I am as shocked as everyone about Doobster. My thoughts immediately went to hoping he is ok. I guess I been kicking around the blogging world longer than I realized, and surprised myself with my reaction. I mean, it is funny how I can feel so close to someone I don’t really know, and to have Doobs just shut down kinda stings. (another post idea, I have had people irl do this to me, maybe that has something to do with why it effects me so)

        Like

    • It’s an open-ended offer, Julie. If you read the note at the top of Paul’s post, you know that I have sent Mondays up as guest post and re-blog day. Now I just need to find posts to fill up those Mondays! Thus far, there are no unacceptable topics for my blog (well, except maybe for porn).

      Like

      • julie says:

        HA! I am pretty sure I would stink at porn. I did comment on another blog about the ex and what happened, but I am not sure that would be a good post. Nothing positive, but for me getting to vent, and maybe see it for what it was.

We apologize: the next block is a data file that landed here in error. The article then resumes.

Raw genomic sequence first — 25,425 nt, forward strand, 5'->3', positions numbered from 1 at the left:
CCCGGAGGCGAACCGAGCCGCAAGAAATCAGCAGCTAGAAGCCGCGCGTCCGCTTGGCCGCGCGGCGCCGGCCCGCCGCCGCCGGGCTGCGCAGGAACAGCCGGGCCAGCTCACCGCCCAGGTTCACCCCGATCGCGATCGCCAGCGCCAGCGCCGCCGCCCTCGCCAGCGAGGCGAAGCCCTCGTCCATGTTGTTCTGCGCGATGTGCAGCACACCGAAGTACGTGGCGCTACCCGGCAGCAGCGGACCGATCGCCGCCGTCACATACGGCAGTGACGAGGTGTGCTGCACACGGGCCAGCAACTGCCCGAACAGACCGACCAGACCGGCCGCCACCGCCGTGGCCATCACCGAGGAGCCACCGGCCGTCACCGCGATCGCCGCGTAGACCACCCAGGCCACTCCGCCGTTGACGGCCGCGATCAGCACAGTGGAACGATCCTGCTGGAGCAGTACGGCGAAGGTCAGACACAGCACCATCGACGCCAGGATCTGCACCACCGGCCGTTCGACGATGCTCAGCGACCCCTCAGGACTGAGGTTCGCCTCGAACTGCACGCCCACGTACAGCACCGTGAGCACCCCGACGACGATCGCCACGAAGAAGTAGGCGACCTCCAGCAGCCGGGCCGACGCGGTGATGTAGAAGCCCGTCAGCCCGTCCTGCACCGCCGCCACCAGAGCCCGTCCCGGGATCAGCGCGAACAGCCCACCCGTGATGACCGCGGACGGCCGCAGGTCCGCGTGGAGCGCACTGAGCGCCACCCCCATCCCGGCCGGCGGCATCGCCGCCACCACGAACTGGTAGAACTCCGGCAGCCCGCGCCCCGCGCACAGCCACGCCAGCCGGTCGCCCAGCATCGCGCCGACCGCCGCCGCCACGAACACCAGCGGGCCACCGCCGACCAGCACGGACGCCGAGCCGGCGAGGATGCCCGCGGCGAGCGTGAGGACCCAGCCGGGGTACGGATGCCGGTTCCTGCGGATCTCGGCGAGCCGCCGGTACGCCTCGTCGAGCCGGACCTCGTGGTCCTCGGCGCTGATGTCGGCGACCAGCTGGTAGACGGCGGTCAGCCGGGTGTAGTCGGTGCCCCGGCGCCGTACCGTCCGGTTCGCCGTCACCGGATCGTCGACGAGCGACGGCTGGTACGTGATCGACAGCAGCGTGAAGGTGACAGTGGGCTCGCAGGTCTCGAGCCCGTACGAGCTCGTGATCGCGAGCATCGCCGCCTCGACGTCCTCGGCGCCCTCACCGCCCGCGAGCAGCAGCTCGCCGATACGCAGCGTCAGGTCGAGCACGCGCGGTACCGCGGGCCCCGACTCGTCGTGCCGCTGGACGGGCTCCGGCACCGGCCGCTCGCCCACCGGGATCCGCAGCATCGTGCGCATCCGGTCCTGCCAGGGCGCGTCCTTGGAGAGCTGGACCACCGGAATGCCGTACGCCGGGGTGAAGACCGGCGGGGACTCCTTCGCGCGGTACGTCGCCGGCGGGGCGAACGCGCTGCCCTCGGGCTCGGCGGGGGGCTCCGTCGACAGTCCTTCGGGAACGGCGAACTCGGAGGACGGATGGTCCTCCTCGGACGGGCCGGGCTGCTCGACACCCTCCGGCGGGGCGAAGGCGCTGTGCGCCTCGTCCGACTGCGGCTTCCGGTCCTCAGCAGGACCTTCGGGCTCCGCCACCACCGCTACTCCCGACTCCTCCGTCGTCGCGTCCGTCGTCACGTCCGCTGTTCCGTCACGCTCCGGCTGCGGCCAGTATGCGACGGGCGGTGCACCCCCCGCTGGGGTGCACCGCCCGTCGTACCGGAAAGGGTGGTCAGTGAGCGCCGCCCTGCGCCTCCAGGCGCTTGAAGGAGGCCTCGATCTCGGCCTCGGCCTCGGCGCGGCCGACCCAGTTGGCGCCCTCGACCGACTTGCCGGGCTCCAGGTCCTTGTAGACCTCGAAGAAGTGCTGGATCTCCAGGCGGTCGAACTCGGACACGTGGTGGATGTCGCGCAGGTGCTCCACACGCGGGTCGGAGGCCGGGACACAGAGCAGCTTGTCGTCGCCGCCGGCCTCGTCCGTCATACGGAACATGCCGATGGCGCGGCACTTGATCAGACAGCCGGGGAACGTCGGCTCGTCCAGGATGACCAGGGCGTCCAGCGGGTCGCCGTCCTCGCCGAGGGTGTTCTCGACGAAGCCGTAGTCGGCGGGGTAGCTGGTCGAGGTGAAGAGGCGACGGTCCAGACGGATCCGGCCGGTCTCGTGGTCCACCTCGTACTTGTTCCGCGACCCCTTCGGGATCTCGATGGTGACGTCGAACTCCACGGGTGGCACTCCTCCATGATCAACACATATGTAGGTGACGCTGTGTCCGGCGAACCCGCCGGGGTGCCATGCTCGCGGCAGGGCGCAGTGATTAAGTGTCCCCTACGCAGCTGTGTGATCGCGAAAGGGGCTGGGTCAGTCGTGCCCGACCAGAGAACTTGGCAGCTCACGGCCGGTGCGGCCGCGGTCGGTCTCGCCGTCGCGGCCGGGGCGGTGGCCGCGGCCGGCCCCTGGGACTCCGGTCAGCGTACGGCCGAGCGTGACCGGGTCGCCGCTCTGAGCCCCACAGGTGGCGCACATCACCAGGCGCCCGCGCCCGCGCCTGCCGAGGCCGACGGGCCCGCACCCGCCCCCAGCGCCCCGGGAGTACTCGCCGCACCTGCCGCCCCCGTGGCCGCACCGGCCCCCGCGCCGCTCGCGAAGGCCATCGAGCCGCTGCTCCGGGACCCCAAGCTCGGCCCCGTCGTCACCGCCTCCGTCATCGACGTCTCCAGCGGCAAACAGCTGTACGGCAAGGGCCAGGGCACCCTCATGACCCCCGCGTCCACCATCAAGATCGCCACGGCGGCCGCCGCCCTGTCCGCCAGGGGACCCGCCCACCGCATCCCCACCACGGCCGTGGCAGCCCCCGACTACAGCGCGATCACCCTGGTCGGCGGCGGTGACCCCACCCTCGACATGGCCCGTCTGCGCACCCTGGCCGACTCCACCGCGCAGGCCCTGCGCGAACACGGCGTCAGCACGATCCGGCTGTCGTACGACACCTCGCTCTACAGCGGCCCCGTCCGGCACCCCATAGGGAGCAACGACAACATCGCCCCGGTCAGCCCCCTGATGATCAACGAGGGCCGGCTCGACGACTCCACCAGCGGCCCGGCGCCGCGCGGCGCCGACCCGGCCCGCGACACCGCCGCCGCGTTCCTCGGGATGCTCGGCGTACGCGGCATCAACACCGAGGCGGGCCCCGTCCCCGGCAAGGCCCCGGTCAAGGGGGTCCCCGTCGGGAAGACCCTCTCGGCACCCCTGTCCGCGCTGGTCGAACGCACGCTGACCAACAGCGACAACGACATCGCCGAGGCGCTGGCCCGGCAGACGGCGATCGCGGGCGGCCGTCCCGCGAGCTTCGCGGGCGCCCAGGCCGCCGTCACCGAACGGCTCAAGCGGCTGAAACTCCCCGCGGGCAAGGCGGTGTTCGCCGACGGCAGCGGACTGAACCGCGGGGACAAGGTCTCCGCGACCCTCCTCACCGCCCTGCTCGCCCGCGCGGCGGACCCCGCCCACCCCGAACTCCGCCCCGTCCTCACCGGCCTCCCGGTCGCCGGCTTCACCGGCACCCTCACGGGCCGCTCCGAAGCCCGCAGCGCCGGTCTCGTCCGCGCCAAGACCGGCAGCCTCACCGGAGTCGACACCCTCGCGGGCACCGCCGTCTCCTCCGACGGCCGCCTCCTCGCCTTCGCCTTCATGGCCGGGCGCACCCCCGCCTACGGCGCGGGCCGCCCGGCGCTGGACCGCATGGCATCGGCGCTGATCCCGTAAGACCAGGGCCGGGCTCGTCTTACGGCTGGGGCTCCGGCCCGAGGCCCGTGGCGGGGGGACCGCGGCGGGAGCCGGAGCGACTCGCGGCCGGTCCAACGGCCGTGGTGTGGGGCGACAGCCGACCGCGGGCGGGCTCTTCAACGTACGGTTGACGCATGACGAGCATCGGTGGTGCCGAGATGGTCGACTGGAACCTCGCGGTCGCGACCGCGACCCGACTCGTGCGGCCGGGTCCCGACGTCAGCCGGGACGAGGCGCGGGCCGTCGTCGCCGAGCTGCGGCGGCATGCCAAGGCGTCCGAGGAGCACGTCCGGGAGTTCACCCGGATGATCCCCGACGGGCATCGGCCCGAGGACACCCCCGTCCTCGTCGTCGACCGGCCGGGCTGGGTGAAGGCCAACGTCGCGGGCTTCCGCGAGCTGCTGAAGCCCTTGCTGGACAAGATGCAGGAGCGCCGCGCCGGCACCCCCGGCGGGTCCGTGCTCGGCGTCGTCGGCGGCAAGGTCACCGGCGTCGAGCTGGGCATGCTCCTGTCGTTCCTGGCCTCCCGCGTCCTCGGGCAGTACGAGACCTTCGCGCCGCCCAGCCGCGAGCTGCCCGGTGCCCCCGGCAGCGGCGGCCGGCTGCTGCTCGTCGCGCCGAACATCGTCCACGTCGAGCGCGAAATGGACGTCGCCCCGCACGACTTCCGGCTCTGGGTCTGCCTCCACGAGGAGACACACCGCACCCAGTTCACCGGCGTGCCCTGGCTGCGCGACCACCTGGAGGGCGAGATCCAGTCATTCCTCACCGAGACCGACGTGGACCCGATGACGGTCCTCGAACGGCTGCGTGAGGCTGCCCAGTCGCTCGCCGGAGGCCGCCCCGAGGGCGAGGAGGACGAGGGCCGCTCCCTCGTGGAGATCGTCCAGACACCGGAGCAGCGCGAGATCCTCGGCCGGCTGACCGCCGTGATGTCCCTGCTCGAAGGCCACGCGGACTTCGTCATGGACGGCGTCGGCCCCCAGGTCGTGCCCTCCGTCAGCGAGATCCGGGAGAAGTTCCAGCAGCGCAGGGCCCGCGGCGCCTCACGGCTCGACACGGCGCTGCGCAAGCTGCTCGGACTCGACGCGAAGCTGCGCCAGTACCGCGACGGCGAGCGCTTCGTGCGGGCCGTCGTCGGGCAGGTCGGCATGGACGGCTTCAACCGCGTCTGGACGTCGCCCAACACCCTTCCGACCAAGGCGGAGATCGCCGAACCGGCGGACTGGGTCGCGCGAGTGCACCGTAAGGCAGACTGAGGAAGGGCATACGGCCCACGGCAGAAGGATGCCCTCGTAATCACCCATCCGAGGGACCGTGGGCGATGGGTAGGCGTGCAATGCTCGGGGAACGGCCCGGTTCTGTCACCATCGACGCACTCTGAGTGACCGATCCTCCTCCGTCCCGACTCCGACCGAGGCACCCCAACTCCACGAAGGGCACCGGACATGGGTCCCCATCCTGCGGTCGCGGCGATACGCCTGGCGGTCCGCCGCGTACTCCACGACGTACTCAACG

Like

        • A post about the ex would be perfectly acceptable. Few people know that I have an ex, and I was thinking about doing a post on that. (I was only 19 when we married, and 26 when I left him.) I could piggyback the two posts.

          And as I’ve said a number of times – writing can be cathartic. And those stories are often the best because they come from the heart.

          Like

      • julie says:

        Thank you. I did read the note, and I promise as soon as I come up with something you will be the first to know!

        Like

  9. suzjones says:

    I guess fruit fundraisers are a healthier option than the chocolate or pie fundraisers that most of the schools my kids attended have done.

    Like

    • Paul says:

      Hi Suz! Thanks so much for dropping by. Yes, selling fruit is definitely a healthier option than chocolates – the kids don’t eat it all. It is awkward to distribute and requires some logistical planning but in the long run the profits are as good or better. I wish you the very best in your new job – I hope it turns out well for you. thanks again for the visit and please drop in again.

      Liked by 1 person

  10. Pingback: Remembering a Different A-to-Z Challenge | No Facilities

  11. ~ Sadie ~ says:

    Hi Paul! I love reading your stories, and you tell them so well!! You have had some interesting adventures, especially trucking 🙂 Knowing me, that teacher & I would’ve had a visit with the principal . . . 😉